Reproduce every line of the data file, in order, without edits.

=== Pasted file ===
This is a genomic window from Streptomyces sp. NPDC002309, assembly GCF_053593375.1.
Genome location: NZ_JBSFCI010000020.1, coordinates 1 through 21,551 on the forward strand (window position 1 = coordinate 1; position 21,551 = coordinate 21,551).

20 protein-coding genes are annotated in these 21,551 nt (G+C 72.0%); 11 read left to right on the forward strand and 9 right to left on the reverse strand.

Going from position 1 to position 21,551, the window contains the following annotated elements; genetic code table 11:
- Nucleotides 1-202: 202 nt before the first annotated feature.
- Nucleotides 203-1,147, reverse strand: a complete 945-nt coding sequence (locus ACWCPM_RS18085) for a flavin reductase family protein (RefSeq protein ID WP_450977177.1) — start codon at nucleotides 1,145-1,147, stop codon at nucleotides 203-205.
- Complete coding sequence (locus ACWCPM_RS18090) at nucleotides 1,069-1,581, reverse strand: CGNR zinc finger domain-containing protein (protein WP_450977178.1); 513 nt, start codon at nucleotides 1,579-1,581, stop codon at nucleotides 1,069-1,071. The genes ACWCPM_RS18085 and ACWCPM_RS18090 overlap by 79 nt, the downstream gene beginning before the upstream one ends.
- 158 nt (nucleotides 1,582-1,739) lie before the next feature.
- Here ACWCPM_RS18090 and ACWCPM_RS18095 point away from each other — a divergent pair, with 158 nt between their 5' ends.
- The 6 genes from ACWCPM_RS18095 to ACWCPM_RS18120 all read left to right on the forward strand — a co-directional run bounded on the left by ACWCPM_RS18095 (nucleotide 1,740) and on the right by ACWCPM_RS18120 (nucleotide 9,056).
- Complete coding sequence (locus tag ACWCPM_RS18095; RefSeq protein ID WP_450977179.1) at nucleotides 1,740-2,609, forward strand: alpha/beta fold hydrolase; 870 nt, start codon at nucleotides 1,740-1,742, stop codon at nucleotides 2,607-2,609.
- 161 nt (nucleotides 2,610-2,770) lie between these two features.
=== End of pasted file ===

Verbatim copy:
This is a genomic window from Streptomyces sp. NPDC002309, assembly GCF_053593375.1.
Genome location: NZ_JBSFCI010000020.1, coordinates 1 through 21,551 on the forward strand (window position 1 = coordinate 1; position 21,551 = coordinate 21,551).

20 protein-coding genes are annotated in these 21,551 nt (G+C 72.0%); 11 read left to right on the forward strand and 9 right to left on the reverse strand.

Going from position 1 to position 21,551, the window contains the following annotated elements; genetic code table 11:
- Nucleotides 1-202: 202 nt before the first annotated feature.
- Nucleotides 203-1,147, reverse strand: a complete 945-nt coding sequence (locus ACWCPM_RS18085) for a flavin reductase family protein (RefSeq protein ID WP_450977177.1) — start codon at nucleotides 1,145-1,147, stop codon at nucleotides 203-205.
- Complete coding sequence (locus ACWCPM_RS18090) at nucleotides 1,069-1,581, reverse strand: CGNR zinc finger domain-containing protein (protein WP_450977178.1); 513 nt, start codon at nucleotides 1,579-1,581, stop codon at nucleotides 1,069-1,071. The genes ACWCPM_RS18085 and ACWCPM_RS18090 overlap by 79 nt, the downstream gene beginning before the upstream one ends.
- 158 nt (nucleotides 1,582-1,739) lie before the next feature.
- Here ACWCPM_RS18090 and ACWCPM_RS18095 point away from each other — a divergent pair, with 158 nt between their 5' ends.
- The 6 genes from ACWCPM_RS18095 to ACWCPM_RS18120 all read left to right on the forward strand — a co-directional run bounded on the left by ACWCPM_RS18095 (nucleotide 1,740) and on the right by ACWCPM_RS18120 (nucleotide 9,056).
- Complete coding sequence (locus tag ACWCPM_RS18095; RefSeq protein ID WP_450977179.1) at nucleotides 1,740-2,609, forward strand: alpha/beta fold hydrolase; 870 nt, start codon at nucleotides 1,740-1,742, stop codon at nucleotides 2,607-2,609.
- 161 nt (nucleotides 2,610-2,770) lie between these two features.